Update 6:45 p.m.
Downtown Hoboken looked like any other St. Patrick's Day on Saturday, even without the annual parade down Washington Street, while uptown Hoboken was quiet and the bars there half empty on Saturday afternoon.
At the end of the day—as it got colder and darker and the people got drunker—there were more reports of disorderly behavior. On downtown Jackson Street a man was seen climbing the wall of a building, apparently thinking he was Spiderman. Minutes later, police radio reported a large fight on Fourteenth Street.
As of 5:30 p.m., at least seven arrests had been made—including one for driving under the influence in the A&P parking lot—police said. One Jersey City man was arrested for acting disorderly on the corner of First and Bloomfield, police said.
At 4:30, a man tried to fight with two bouncers, before he was tackled and arrested by Hoboken police officers. Around 5:30, an arrest was made on Second and Washington Streets for disorderly conduct.
As the afternoon went on, more sirens could be heard, including several fire trucks rushing to multiple fire alarms.
While definitely less than last year around that time, police said they were still expecting an uptick in arrests later in the day. Just like last year, the city enforced its zero tolerance policy
Around 2 p.m., a house party on the corner of Fourth and Garden Streets was broken up after two people were written summonses for drinking in public.
When the crowd didn't go inside, the officer at the scene got out of his car and told the group of 20-somethings dressed in green that if they didn't go back inside, he'd "come back here and shut the house down."
"I'll make this the worst day of your life," the officer told the disorderly group.
Among the enforcement agencies present in Hoboken on Saturday were Jersey City police, and officers from Union City, Bayonne, the Port Authority and the county Sheriff's office.
Many of those interviewed—either standing in line to a bar, or in front of a house party—said the party was similar to last year and that the tradition of the first Saturday in March would live on, even without a parade.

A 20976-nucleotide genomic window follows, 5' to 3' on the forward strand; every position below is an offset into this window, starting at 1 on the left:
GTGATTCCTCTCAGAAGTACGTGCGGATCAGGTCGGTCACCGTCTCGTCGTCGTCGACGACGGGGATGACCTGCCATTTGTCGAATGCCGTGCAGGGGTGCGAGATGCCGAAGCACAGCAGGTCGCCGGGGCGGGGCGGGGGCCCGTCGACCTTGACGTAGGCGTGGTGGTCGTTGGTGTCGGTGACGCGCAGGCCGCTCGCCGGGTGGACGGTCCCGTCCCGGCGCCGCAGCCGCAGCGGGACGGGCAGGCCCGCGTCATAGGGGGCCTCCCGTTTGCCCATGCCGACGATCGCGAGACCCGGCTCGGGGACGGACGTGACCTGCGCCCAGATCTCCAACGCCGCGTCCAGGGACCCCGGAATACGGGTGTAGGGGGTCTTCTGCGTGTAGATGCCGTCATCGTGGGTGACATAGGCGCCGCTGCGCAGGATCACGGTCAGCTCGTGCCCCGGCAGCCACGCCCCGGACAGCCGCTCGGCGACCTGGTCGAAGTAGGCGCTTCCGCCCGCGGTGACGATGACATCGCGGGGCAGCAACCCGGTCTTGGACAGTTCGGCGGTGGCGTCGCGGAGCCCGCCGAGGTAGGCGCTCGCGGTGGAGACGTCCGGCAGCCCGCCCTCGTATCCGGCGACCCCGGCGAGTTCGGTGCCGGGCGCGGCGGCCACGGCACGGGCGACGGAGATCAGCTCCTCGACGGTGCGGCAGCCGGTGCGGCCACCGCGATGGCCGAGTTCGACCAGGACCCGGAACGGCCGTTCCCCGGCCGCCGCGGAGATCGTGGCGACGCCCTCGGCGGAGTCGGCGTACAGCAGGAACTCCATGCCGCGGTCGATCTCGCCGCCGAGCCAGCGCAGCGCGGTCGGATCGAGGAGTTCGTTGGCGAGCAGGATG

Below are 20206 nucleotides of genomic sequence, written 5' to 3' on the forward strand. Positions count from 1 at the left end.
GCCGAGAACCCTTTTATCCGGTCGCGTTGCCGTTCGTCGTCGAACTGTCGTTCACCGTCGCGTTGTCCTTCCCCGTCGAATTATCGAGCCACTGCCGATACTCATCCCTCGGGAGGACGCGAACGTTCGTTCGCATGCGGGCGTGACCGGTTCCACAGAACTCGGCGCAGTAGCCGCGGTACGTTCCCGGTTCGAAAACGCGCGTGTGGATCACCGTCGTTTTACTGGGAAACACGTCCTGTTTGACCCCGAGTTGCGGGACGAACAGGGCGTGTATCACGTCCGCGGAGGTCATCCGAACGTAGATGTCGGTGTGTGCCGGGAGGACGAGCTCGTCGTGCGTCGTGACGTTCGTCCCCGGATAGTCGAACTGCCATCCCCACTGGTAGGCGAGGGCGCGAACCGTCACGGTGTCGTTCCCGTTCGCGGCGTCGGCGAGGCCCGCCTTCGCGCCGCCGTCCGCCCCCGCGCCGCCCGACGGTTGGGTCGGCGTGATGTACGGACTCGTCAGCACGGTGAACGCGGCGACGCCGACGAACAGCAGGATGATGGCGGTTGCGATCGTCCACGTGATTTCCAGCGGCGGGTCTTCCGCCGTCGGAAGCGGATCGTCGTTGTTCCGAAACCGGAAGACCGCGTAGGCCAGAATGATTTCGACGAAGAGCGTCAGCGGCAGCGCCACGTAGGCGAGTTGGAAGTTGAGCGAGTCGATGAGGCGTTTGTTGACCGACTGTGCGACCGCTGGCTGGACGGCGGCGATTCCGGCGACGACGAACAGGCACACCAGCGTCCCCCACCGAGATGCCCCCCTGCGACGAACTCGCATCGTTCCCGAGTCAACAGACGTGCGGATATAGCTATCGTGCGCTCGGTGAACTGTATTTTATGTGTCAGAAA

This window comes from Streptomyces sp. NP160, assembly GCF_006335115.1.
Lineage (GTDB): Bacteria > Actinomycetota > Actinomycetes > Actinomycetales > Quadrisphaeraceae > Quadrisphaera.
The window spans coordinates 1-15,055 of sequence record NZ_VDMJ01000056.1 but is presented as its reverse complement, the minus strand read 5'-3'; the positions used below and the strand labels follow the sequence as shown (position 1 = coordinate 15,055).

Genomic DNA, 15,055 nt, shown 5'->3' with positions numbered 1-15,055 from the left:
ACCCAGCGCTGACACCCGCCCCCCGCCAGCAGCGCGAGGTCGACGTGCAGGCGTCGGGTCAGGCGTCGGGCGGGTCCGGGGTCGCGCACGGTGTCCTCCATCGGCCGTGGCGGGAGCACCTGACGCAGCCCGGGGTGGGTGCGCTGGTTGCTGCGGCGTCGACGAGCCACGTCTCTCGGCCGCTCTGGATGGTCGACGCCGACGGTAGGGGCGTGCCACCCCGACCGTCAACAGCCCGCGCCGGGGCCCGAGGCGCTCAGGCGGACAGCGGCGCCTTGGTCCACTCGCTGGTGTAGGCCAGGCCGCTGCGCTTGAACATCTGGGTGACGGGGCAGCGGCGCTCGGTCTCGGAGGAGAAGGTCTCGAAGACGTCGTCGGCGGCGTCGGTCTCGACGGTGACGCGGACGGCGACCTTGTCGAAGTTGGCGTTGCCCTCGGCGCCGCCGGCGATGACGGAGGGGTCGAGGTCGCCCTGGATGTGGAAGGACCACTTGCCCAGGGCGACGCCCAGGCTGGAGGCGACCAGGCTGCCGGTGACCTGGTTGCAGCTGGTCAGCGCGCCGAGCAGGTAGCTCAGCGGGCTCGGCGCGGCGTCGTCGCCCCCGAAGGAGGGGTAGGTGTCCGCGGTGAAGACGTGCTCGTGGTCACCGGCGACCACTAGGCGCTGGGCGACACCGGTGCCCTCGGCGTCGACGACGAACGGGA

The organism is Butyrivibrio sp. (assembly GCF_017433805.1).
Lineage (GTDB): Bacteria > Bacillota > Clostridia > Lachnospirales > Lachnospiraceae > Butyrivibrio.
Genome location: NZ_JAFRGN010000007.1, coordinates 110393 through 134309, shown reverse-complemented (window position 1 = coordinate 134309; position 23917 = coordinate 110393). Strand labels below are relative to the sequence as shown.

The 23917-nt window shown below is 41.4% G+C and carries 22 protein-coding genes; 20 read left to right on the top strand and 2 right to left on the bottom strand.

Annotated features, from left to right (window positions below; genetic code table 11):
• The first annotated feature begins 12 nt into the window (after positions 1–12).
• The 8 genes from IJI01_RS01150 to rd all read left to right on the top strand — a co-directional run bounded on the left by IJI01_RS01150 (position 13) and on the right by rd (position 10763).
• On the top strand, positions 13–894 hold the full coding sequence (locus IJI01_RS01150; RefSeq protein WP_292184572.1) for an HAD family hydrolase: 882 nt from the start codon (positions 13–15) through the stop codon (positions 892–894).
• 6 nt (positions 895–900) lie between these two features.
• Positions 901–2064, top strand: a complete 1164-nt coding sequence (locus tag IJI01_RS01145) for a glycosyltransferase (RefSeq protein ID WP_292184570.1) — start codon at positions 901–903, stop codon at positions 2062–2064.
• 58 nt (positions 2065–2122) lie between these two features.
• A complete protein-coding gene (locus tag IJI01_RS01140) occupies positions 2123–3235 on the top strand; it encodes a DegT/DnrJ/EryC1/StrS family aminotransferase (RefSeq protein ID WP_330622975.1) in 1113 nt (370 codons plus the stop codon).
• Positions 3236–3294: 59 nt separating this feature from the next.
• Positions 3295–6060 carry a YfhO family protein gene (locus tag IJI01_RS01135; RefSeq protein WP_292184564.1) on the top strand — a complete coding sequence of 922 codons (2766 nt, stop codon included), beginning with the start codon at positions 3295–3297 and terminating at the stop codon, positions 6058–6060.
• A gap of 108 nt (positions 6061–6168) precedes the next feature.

Just as in previous years, house parties prevailed throughout town, with groups of people in green walking in and out of apartment buildings. Police patrolled the streets and broke up multiple parties between noon and 3 p.m.
While a steady of people dressed in green came into Hoboken on Saturday morning, the streets were visibly less crowded than previous years. Around 12:30 p.m. summonses were issued, police said, but there were no arrests.
At on First and Bloomfield Streets, a small line started to form on Saturday morning around noon and music blasted from inside. While in previous years, lines started forming around 8 a.m., this year most bars decided to open at 11 a.m.
"It's pretty packed," said Daniel Demola, 22, standing outside the bar. "I'm hoping it'll get busy."
Demola came into Hoboken on Friday night to celebrate the day with his childhood friends, he said. He said he didn't mind paying the $25 cover. He said he'd likely spend more than $100 at the bar that afternoon.
"You gotta have a good time," said Tony Corsino, from Mountainside. When asked if the lack of a parade was a problem, he answered, "no parade? That's even better!"
Next door, at the , employees said that while orders for green bagels had gone down, business was still good.
The lack of arrests was attributed to a "late start" due to the weather, according to one officer. The sheriff's office was present and groups of patrolmen were on duty on Saturday.
One downtown bouncer, who didn't give his name, said that there were much less people than in previous years, and contributed it to the fact that there was no parade this year.
, when the parade committee and the city couldn't come to a compromise on when to hold the event. After last year's number of arrests and two reported sexual assualts,
Fourth Ward Councilman Tim Occhipinti, standing on the corner of First and Bloomfield Streets on Saturday afternoon, said he wished the parade had happened this year. He added, though, that the city seemed much less crowded than previous years, even with the influx of green visitors.
"I'm glad there's no parade," said one Hobokenite in front of a house party. "That there's still a party ... means that the party just really lives within the people."
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